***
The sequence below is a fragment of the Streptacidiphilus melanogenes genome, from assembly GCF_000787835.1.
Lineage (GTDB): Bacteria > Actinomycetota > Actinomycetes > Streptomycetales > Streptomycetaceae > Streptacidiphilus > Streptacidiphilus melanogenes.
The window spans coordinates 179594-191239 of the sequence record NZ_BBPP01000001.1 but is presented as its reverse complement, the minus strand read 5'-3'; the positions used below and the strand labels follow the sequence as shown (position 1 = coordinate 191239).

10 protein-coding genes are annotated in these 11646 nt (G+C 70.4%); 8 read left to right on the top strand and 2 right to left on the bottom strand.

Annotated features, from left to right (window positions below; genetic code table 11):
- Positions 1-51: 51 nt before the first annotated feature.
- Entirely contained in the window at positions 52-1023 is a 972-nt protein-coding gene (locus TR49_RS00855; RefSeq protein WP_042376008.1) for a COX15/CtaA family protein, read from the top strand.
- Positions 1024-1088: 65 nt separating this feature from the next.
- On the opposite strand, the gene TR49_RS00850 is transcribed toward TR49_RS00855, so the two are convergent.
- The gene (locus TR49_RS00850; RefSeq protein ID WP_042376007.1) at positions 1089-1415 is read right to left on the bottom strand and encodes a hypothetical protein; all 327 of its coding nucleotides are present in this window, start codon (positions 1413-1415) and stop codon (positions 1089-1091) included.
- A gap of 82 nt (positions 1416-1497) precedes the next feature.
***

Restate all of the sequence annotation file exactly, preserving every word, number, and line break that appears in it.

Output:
The sequence below is a fragment of the Streptacidiphilus melanogenes genome, from assembly GCF_000787835.1.
Lineage (GTDB): Bacteria > Actinomycetota > Actinomycetes > Streptomycetales > Streptomycetaceae > Streptacidiphilus > Streptacidiphilus melanogenes.
The window spans coordinates 179594-191239 of the sequence record NZ_BBPP01000001.1 but is presented as its reverse complement, the minus strand read 5'-3'; the positions used below and the strand labels follow the sequence as shown (position 1 = coordinate 191239).

10 protein-coding genes are annotated in these 11646 nt (G+C 70.4%); 8 read left to right on the top strand and 2 right to left on the bottom strand.

Annotated features, from left to right (window positions below; genetic code table 11):
- Positions 1-51: 51 nt before the first annotated feature.
- Entirely contained in the window at positions 52-1023 is a 972-nt protein-coding gene (locus TR49_RS00855; RefSeq protein WP_042376008.1) for a COX15/CtaA family protein, read from the top strand.
- Positions 1024-1088: 65 nt separating this feature from the next.
- On the opposite strand, the gene TR49_RS00850 is transcribed toward TR49_RS00855, so the two are convergent.
- The gene (locus TR49_RS00850; RefSeq protein ID WP_042376007.1) at positions 1089-1415 is read right to left on the bottom strand and encodes a hypothetical protein; all 327 of its coding nucleotides are present in this window, start codon (positions 1413-1415) and stop codon (positions 1089-1091) included.
- A gap of 82 nt (positions 1416-1497) precedes the next feature.